"All right, so just as the gear was changing, I quit my job as a leatherworker. Since I had been rehabilitated, I was eager to get back to my original profession." The orc held up a finger to stave off any protest from her companion. "Yes, yes, I know this has absolutely nothing to do with gathering."
The tauren obediently closed his mouth. The orc quirked an eyebrow at him and took a sip of her drink before continuing.
"The Horde assault on Naxxramas had just begun. I applied to rejoin my old battalion, and as soon as they proved I could swing an axe and take a hit, they sent me off to the front lines. I was expecting complete madness, and I got it. My battalion was commanded by a troll who had already been into Naxxramas several times. He led us against the patchwork creatures in the Construct Quarter, and it was horrible."
The orc paused to drink and swallow. She used the condensation from her glass to draw a tiny picture on the bar, then smeared it out.
"There were undead...scientists in that quarter. They scavenged body parts to create bodies for the souls they had harvested. There were big constructs, taller than three orcs stacked on each others shoulders, but they were big and slow and hard to create. The little ghouls, however..." she scrubbed a hand across her head. "Sometimes patrols would go missing. Or we would lose a comrade in a skirmish. If we - if you didn't recover the body, the scientists would. And then they could use it for parts. So we had to collect the dead, even the ghouls' bodies, and burn them. Otherwise, you'd find yourself fighting a familiar face attached to a mishmash of decaying limbs. The fresher the construct, the more familiar they sounded."
The tauren shifted uncomfortably and licked his lips. The fur on the back of his neck was standing on end.
Lost in her own recollection, the orc didn't notice. "But the worst part was the sound. The big constructs, you see, were made out of regular bodies. They just took more parts to make. And some of the bodies were still alive and aware when they were sewn in. They knew what was happening. So they screamed. Whatever magic kept them alive kept them from needing food or sleep. They didn't have to do anything but scream or cry or beg for death. And we could always hear their voices echoing in the halls."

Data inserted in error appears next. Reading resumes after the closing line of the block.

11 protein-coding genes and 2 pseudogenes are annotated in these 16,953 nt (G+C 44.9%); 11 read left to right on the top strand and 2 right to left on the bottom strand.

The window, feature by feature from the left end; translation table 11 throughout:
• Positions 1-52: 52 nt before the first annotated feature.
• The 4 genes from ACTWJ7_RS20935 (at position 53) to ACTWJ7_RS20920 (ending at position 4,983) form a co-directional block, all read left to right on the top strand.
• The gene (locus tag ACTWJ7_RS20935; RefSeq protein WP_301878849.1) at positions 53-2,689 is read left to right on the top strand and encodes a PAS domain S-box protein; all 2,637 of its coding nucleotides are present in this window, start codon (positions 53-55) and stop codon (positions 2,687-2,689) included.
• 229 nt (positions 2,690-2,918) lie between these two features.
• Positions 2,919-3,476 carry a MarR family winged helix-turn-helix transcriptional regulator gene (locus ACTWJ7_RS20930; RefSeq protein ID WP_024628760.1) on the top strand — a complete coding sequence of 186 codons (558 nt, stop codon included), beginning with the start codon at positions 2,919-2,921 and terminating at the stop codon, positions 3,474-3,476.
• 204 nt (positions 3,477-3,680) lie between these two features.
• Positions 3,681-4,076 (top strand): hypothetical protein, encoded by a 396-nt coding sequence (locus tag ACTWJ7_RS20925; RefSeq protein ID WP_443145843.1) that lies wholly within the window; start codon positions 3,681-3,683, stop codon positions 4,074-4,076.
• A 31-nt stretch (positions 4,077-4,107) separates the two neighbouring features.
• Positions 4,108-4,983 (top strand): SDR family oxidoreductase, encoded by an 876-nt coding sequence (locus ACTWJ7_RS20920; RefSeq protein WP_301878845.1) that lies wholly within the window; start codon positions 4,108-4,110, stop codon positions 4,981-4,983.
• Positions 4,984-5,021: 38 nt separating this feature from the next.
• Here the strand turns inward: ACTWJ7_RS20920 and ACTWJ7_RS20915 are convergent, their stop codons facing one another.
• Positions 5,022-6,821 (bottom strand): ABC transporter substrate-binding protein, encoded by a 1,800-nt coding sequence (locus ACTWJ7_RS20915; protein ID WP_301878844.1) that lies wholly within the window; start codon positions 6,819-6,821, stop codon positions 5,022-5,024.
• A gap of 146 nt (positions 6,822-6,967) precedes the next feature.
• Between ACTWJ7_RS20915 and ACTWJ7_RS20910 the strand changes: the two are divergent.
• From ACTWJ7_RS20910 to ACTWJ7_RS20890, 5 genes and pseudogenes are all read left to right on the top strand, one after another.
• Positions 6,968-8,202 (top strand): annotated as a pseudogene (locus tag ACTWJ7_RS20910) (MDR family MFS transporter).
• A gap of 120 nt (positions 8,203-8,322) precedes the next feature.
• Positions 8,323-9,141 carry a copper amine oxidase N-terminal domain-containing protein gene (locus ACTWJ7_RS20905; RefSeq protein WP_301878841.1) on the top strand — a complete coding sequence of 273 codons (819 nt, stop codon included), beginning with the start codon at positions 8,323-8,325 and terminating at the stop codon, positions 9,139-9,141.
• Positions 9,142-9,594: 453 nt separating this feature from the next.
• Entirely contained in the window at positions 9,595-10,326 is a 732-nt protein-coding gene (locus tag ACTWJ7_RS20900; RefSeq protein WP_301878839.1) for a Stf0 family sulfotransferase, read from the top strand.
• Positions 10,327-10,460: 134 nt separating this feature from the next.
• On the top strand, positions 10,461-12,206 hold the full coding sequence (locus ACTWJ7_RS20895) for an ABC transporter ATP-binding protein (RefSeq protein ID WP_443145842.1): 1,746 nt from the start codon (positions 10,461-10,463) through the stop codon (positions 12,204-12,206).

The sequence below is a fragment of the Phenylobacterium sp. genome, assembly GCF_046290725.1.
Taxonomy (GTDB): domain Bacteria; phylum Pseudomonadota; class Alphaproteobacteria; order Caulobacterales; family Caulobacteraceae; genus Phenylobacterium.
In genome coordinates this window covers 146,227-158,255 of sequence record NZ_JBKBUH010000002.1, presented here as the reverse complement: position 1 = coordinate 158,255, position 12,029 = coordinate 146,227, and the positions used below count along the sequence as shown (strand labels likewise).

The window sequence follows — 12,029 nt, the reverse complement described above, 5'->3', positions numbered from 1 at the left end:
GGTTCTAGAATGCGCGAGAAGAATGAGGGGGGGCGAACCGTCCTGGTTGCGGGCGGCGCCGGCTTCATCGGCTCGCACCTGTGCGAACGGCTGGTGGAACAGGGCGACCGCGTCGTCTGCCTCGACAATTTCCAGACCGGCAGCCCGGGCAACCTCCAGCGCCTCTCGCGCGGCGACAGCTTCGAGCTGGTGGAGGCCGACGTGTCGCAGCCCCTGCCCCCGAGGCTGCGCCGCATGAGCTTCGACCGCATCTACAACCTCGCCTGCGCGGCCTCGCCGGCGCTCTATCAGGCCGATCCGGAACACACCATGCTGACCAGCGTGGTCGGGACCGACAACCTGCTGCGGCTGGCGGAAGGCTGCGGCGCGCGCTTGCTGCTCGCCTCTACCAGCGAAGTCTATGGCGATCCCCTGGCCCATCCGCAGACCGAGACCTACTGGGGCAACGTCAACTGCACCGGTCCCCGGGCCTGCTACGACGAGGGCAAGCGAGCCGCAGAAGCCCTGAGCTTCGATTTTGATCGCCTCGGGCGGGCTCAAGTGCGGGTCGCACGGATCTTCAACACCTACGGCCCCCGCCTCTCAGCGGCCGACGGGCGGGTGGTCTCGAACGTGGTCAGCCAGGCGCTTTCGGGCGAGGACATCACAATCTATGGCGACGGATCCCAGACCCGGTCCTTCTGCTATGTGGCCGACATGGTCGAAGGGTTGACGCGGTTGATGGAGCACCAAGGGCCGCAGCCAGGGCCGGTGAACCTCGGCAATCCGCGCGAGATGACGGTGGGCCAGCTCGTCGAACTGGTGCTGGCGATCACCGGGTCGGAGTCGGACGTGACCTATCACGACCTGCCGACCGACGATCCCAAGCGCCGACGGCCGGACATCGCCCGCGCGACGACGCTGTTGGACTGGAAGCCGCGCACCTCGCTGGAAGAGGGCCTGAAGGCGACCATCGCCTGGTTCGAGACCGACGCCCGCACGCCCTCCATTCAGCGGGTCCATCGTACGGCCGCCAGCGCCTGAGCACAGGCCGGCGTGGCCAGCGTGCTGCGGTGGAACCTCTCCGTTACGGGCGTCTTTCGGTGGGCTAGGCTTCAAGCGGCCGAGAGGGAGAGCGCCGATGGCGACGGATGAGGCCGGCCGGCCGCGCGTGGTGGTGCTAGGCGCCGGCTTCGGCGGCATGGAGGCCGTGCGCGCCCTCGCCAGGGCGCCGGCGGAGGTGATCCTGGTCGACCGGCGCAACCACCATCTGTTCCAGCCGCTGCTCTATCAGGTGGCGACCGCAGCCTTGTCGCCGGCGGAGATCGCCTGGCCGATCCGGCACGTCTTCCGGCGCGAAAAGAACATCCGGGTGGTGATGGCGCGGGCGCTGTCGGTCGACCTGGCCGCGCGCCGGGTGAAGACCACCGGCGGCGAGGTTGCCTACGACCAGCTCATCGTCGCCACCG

Her eyes lost focus and her voice dropped. Now the story was mostly for herself. "Our captain had been there a long time. He hadn't gotten a break from the voices. So one night, when I was on watch duty, he snapped. Started screaming about how he wouldn't let us fall prey to the monsters. He grabbed his axe and set upon the sleeping soldiers. Everyone woke up. The guards all ran, but I got there first. I stopped him."
She rubbed the back of her hand across her dry lips. "There were multiple witnesses, so I was convicted of no crime. They understood; there had been similar incidents. I was honorably discharged and received valor commendations." The orc drew the chain around her neck out of her shirt, revealing a signet ring and two thick medals. "For being wounded in combat," she indicated one medal, "for valor," the other medal, "and for loyal service to the Horde," the ring. The tauren admired each in turn.
Suddenly the orc laughed, breaking the oppressive mood. "I apologize for telling you all that. I'm afraid I'm a maudlin drinking partner."
"Not at all," the tauren protested. "Never in all my days have I seen anything like that."
"But, you're still wondering about the point of the story, aren't you?" He tried too hard to appear nonchalant and gave his curiosity away. "Don't worry; this is the good part. Since I had left the military, I returned to leatherworking. The top-end gear was being crafted to specifically combat the creatures in Naxxramas, and the crafters wanted leather from the source! I still had some interest in seeing everything in that hellhole dead, so I volunteered to lead a team of gatherers. They were happy to have a veteran at the head. I got clearance from the Horde War Generals to harvest leather from the creatures in the Arachnid Quarter. I didn't want to risk the Construct Quarter again. We followed behind and orc company, sometimes harvesting leather from their kills, sometimes helping in the battle. The leatherworkers with me were very skilled, and our only casualties were unavoidable. Our campaign lasted nearly a month before we had scared up enough spiders to meet our leather quota, and then we returned to Orgrimmar to deliver, collect our pay,and wait for our next turn in the rotation. My old master said he was glad to have me back in his shop, and I think I was, too."
The tauren grunted. "Now that was a satisfying story."